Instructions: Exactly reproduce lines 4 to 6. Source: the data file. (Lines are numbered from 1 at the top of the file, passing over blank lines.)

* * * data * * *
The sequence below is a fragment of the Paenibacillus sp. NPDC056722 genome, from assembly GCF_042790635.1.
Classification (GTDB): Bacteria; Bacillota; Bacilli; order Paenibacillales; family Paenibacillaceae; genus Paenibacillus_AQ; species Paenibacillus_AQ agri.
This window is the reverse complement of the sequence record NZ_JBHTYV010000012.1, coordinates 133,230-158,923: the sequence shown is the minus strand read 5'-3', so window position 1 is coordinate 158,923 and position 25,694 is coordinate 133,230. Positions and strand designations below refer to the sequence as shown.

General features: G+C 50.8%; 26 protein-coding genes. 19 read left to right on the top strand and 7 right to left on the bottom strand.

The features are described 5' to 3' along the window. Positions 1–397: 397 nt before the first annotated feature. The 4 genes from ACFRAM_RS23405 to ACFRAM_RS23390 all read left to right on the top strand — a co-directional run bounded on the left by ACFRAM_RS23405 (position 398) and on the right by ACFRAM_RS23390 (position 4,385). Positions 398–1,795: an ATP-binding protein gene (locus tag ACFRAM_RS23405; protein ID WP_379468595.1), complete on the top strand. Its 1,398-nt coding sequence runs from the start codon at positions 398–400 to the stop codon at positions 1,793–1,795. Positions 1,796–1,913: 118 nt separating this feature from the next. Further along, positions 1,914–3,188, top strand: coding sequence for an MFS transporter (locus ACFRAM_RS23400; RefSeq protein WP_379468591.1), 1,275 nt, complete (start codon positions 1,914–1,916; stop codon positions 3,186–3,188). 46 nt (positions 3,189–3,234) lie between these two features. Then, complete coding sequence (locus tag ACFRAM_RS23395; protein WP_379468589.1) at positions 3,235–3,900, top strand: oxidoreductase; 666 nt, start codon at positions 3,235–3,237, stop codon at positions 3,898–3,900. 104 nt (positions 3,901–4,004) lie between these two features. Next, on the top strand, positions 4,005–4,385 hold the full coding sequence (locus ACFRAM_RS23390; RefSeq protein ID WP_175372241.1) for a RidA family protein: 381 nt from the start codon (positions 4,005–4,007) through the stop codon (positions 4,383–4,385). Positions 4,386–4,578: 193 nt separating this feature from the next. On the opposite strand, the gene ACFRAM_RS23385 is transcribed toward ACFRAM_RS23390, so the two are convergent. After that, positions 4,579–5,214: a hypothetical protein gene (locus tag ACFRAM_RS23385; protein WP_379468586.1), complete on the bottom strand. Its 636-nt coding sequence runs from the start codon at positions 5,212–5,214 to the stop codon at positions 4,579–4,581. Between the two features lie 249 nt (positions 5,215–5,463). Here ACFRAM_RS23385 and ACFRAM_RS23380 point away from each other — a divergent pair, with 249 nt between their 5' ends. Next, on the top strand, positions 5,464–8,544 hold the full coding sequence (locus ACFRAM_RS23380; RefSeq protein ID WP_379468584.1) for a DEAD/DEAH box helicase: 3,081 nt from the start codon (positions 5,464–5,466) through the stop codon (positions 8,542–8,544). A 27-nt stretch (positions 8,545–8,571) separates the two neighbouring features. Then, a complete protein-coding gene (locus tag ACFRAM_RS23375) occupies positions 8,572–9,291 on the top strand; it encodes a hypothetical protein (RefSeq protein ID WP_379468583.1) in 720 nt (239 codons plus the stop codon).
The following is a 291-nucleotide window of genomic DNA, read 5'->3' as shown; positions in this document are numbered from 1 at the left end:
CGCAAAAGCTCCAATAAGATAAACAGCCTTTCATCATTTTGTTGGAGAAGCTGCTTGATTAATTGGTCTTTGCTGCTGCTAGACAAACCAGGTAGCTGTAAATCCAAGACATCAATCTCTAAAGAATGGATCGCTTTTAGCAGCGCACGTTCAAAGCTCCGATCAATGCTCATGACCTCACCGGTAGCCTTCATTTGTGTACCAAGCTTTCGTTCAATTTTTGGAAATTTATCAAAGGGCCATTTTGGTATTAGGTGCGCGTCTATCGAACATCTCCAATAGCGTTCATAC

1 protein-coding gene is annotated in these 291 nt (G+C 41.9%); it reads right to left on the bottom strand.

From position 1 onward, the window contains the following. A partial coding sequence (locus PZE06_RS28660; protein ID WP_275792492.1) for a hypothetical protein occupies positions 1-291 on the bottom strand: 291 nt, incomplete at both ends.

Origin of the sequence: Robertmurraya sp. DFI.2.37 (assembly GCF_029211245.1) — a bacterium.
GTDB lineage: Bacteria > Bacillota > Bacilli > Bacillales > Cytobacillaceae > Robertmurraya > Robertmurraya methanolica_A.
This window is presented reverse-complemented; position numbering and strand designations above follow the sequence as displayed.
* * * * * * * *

General features: G+C 50.8%; 26 protein-coding genes. 19 read left to right on the top strand and 7 right to left on the bottom strand.

The features are described 5' to 3' along the window. Positions 1–397: 397 nt before the first annotated feature. The 4 genes from ACFRAM_RS23405 to ACFRAM_RS23390 all read left to right on the top strand — a co-directional run bounded on the left by ACFRAM_RS23405 (position 398) and on the right by ACFRAM_RS23390 (position 4,385). Positions 398–1,795: an ATP-binding protein gene (locus tag ACFRAM_RS23405; protein ID WP_379468595.1), complete on the top strand. Its 1,398-nt coding sequence runs from the start codon at positions 398–400 to the stop codon at positions 1,793–1,795. Positions 1,796–1,913: 118 nt separating this feature from the next. Further along, positions 1,914–3,188, top strand: coding sequence for an MFS transporter (locus ACFRAM_RS23400; RefSeq protein WP_379468591.1), 1,275 nt, complete (start codon positions 1,914–1,916; stop codon positions 3,186–3,188). 46 nt (positions 3,189–3,234) lie between these two features. Then, complete coding sequence (locus tag ACFRAM_RS23395; protein WP_379468589.1) at positions 3,235–3,900, top strand: oxidoreductase; 666 nt, start codon at positions 3,235–3,237, stop codon at positions 3,898–3,900. 104 nt (positions 3,901–4,004) lie between these two features. Next, on the top strand, positions 4,005–4,385 hold the full coding sequence (locus ACFRAM_RS23390; RefSeq protein ID WP_175372241.1) for a RidA family protein: 381 nt from the start codon (positions 4,005–4,007) through the stop codon (positions 4,383–4,385). Positions 4,386–4,578: 193 nt separating this feature from the next. On the opposite strand, the gene ACFRAM_RS23385 is transcribed toward ACFRAM_RS23390, so the two are convergent. After that, positions 4,579–5,214: a hypothetical protein gene (locus tag ACFRAM_RS23385; protein WP_379468586.1), complete on the bottom strand. Its 636-nt coding sequence runs from the start codon at positions 5,212–5,214 to the stop codon at positions 4,579–4,581. Between the two features lie 249 nt (positions 5,215–5,463). Here ACFRAM_RS23385 and ACFRAM_RS23380 point away from each other — a divergent pair, with 249 nt between their 5' ends. Next, on the top strand, positions 5,464–8,544 hold the full coding sequence (locus ACFRAM_RS23380; RefSeq protein ID WP_379468584.1) for a DEAD/DEAH box helicase: 3,081 nt from the start codon (positions 5,464–5,466) through the stop codon (positions 8,542–8,544). A 27-nt stretch (positions 8,545–8,571) separates the two neighbouring features. Then, a complete protein-coding gene (locus tag ACFRAM_RS23375) occupies positions 8,572–9,291 on the top strand; it encodes a hypothetical protein (RefSeq protein ID WP_379468583.1) in 720 nt (239 codons plus the stop codon).
The following is a 291-nucleotide window of genomic DNA, read 5'->3' as shown; positions in this document are numbered from 1 at the left end: